A carbohydrate stores energy and is a biological molecule which consists of basically three elements, carbon, oxygen, hydrogen. They are also known as saccharides which are further classified as monosaccharides, disaccharides, oligosaccharides, and polysaccharides. These are important biomolecules which play important roles in living organisms. Starch and sugar are the major sources of it and are found in cereals, potatoes, sugarcane, fruits, bread, milk, table sugar etc.
Monosaccharides are the major energy sources and fuel up the metabolism. Polysaccharides are the converted forms of the unwanted monosaccharides which are stored in the form of glycogen in the case of animals. In the case of plants, they are stored as starch. Deoxyribose is a component of DNA. Ribose is a component of RNA. Sucrose and lactose are examples of disaccharides which are composed of two monosaccharide units bound together by a covalent bond.
Every gram for simple sugars contains 3.87 calories of carbohydrates. Refined foods like honey, sweets, bread, jam, cereals etc have a higher level of carbohydrates whereas unrefined foods like rice have comparatively low carbohydrate levels.
They are not much required for humans as we obtain energy from proteins and fats although their complete absence in the body might lead to negative health conditions like higher levels of blood ketone bodies along with high blood sugar, dehydration, and electrolyte imbalance.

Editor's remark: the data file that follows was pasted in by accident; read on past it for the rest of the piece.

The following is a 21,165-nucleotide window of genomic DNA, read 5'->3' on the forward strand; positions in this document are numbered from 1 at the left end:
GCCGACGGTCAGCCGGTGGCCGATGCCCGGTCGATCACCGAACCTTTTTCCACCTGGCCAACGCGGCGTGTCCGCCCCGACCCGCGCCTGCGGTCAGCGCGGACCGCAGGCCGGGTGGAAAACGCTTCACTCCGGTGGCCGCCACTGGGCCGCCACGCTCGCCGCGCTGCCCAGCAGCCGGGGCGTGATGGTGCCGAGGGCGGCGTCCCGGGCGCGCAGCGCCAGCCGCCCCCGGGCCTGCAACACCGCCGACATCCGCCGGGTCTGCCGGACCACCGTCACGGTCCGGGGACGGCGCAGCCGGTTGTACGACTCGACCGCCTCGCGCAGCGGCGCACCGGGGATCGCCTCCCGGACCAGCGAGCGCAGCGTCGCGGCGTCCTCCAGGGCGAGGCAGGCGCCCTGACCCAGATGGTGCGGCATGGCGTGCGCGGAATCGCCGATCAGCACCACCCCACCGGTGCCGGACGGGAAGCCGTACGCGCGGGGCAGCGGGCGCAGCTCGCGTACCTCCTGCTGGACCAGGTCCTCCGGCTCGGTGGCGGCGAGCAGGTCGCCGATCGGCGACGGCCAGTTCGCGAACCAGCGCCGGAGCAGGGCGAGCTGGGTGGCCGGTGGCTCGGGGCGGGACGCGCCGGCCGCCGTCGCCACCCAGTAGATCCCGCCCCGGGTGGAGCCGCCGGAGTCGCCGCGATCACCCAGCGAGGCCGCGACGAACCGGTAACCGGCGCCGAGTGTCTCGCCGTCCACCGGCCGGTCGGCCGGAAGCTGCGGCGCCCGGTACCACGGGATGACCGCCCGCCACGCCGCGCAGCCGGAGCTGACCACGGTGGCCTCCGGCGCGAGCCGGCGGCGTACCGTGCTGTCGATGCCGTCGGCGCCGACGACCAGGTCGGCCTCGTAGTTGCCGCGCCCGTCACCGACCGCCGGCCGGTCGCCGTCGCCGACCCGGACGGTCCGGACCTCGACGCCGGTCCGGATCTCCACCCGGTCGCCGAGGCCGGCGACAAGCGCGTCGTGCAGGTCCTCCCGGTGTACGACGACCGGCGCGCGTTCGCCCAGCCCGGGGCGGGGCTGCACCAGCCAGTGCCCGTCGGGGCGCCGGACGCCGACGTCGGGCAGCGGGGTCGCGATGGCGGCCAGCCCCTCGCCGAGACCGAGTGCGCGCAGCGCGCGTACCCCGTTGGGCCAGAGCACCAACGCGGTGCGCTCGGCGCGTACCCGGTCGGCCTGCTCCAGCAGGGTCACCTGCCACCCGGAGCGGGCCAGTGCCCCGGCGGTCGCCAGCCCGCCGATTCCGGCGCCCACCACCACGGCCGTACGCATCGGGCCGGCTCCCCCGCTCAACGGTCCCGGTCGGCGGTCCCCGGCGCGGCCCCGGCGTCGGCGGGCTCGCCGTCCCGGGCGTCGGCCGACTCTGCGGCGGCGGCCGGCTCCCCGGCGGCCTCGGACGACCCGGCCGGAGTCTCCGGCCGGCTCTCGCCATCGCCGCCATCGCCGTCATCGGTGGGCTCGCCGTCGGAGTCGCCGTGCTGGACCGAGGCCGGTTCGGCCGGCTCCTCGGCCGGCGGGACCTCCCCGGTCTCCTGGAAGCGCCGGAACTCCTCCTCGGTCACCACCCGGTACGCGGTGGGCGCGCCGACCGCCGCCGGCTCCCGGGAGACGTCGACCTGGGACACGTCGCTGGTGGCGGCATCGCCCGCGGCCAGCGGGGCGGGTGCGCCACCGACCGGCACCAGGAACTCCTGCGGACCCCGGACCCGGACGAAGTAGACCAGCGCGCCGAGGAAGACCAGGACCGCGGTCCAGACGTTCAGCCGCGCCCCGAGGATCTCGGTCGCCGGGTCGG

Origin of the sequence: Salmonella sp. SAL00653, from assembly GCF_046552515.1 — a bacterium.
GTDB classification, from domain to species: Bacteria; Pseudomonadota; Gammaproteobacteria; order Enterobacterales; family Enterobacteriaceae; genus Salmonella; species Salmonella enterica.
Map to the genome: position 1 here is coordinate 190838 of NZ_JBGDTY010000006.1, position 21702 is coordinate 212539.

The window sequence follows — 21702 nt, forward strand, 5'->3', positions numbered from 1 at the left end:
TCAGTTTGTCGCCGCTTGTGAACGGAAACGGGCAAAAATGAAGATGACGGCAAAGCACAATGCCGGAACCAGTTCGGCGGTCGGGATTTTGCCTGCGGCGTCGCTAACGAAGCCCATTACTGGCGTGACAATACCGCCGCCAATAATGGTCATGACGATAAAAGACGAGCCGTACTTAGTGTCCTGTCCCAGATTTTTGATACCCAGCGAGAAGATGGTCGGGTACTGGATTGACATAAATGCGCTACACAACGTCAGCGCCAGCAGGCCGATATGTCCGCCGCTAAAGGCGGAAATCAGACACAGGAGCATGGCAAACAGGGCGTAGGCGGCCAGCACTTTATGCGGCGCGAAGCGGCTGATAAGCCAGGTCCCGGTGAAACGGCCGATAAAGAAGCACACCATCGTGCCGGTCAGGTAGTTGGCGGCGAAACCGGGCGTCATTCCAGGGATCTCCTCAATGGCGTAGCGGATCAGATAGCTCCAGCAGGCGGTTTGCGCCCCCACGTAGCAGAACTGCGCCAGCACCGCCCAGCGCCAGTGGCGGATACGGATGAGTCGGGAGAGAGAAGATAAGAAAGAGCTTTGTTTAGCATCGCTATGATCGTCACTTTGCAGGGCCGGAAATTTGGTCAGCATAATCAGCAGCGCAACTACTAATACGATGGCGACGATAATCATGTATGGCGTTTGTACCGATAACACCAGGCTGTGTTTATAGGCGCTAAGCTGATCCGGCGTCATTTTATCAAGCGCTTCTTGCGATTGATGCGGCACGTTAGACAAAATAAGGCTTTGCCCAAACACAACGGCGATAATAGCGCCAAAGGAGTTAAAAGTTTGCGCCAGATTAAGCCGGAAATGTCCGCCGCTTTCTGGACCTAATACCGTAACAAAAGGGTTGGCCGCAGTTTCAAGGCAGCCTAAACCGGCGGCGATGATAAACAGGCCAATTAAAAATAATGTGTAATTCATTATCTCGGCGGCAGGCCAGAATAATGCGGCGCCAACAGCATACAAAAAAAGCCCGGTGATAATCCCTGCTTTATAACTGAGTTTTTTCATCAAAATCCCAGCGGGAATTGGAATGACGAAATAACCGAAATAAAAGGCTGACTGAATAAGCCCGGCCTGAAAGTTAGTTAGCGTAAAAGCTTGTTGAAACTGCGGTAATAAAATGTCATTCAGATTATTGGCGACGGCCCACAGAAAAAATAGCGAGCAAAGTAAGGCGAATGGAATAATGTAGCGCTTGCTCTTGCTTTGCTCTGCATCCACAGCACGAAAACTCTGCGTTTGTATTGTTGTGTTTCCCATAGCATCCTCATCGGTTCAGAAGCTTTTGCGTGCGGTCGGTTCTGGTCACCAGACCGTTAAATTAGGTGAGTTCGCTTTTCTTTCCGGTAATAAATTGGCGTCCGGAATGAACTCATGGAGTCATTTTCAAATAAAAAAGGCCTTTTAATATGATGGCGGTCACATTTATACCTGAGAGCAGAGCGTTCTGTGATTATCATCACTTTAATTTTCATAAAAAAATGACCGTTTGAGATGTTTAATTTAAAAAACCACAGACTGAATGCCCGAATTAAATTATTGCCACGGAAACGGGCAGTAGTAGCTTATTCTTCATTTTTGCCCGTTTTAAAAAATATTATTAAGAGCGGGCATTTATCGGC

Glucose is the universal source of energy. Most of the carbohydrates cannot be metabolized by all organisms. Many organisms can easily break down starches into glucose; most organisms, however, cannot metabolize cellulose.
Carbohydrates are classified as simple and complex. Sugars (monosaccharides and disaccharides) come under simple carbohydrates whereas polysaccharides (or oligosaccharides) are complex carbohydrates as in grape sugar which is the monosaccharide glucose, cane sugar is the disaccharide sucrose. The nutritional value of it is very less and depends on whether it is simple or complex.
However complex carbohydrates raise blood sugar rapidly whereas simple carbohydrates (e.g. fructose) raise blood glucose slowly. The glycemic index theories are developed to describe food behavior during human digestion. Glycemic index is a measure of how quickly food glucose is absorbed, while a glycemic load is a measure of the total absorbable glucose in foods. They rank carbohydrate-rich foods based on the magnitude of their effect on blood glucose levels.
Carbohydrate metabolism is defined as the biochemical mechanism which is liable for the breakdown and formation of carbohydrates in living organisms. Glucose, a simple sugar being the most important carbohydrate, is metabolized by nearly all known living things. In plants, Carbon dioxide and water synthesize carbohydrates by the process of photosynthesis storing the absorbed energy internally in the form of starch or lipids.
Energy obtained from metabolism (e.g., oxidation of glucose) is usually stored temporarily within cells in the form of ATP. Organisms which can respire aerobically metabolize glucose and oxygen to release energy with carbon dioxide and water as byproducts. The cells undergo metabolic reaction known as catabolism to extract energy.